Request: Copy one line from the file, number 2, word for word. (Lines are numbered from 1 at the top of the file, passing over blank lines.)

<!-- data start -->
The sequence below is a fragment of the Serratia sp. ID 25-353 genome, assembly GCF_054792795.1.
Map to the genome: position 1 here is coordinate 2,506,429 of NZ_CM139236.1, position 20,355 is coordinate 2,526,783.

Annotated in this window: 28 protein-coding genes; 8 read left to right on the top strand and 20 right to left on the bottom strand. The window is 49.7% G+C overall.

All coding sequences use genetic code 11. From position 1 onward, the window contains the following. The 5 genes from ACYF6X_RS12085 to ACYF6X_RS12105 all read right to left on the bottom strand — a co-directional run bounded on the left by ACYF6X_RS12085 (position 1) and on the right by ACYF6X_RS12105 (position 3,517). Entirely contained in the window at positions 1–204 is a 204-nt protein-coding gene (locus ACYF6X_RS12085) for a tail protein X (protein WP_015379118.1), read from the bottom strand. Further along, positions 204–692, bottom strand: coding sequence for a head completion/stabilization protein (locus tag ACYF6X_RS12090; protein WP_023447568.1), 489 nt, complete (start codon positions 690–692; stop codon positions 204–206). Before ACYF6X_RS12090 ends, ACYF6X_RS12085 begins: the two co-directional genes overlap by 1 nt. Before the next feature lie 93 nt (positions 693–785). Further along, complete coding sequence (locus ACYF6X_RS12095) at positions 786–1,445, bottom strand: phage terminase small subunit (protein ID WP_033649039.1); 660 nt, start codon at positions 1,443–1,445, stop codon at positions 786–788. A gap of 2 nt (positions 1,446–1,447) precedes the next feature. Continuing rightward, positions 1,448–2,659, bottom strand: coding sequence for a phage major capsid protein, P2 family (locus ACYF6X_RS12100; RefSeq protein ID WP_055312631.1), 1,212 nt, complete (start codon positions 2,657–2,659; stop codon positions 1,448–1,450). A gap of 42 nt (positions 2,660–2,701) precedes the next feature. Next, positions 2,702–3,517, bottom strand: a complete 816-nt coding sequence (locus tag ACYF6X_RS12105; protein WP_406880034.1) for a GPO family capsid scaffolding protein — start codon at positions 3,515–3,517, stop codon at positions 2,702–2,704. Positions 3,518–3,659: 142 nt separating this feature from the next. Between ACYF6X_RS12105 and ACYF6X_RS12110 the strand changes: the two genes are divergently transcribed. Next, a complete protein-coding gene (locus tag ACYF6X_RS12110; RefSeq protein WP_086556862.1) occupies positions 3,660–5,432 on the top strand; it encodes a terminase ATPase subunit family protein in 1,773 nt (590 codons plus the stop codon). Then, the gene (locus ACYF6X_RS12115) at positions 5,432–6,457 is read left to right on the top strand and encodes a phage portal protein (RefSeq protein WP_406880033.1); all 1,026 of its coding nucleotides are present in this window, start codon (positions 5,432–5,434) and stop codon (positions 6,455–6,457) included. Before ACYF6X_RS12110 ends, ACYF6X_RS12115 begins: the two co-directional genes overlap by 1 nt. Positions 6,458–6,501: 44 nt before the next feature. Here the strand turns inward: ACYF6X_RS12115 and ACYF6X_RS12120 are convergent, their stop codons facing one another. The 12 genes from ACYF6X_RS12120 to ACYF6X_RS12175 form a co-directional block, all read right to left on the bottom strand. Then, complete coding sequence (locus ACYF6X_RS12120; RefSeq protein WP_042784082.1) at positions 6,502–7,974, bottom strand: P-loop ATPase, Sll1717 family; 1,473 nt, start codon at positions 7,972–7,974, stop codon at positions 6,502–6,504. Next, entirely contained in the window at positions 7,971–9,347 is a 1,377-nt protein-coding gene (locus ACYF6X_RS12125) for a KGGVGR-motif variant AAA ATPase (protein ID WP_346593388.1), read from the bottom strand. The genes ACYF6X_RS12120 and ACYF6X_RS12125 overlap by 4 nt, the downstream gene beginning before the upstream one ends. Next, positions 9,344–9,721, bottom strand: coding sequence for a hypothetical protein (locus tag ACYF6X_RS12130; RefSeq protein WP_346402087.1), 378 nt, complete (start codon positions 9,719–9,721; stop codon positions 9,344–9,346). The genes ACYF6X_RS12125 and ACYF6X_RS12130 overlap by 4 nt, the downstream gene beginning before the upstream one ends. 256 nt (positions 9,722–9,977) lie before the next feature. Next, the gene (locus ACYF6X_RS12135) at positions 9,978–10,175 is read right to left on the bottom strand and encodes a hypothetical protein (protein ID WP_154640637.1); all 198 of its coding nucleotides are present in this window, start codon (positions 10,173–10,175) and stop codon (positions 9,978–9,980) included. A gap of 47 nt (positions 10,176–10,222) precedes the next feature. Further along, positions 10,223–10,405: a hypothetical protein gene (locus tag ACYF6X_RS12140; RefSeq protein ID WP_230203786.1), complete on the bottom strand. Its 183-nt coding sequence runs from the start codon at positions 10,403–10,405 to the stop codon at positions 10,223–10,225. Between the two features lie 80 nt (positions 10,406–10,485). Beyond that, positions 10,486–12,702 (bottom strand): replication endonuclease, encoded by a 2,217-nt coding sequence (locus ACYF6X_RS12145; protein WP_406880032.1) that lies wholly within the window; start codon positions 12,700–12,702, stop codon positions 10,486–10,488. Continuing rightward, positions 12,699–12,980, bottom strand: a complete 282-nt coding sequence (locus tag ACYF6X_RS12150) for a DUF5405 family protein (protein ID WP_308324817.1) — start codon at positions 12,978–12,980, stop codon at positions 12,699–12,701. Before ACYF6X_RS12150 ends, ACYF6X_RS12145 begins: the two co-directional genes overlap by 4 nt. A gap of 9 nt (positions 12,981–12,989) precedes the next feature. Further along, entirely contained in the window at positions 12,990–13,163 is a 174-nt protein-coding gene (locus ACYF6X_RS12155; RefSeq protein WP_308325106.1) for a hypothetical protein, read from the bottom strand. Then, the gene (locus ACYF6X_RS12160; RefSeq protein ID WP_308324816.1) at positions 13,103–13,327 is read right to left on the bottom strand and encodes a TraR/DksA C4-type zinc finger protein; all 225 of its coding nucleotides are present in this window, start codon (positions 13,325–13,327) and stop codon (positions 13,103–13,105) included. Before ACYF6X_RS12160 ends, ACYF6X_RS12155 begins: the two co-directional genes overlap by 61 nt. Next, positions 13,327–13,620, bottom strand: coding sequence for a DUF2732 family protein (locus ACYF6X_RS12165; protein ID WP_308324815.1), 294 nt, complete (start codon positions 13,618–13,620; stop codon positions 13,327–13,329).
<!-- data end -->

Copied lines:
Map to the genome: position 1 here is coordinate 2,506,429 of NZ_CM139236.1, position 20,355 is coordinate 2,526,783.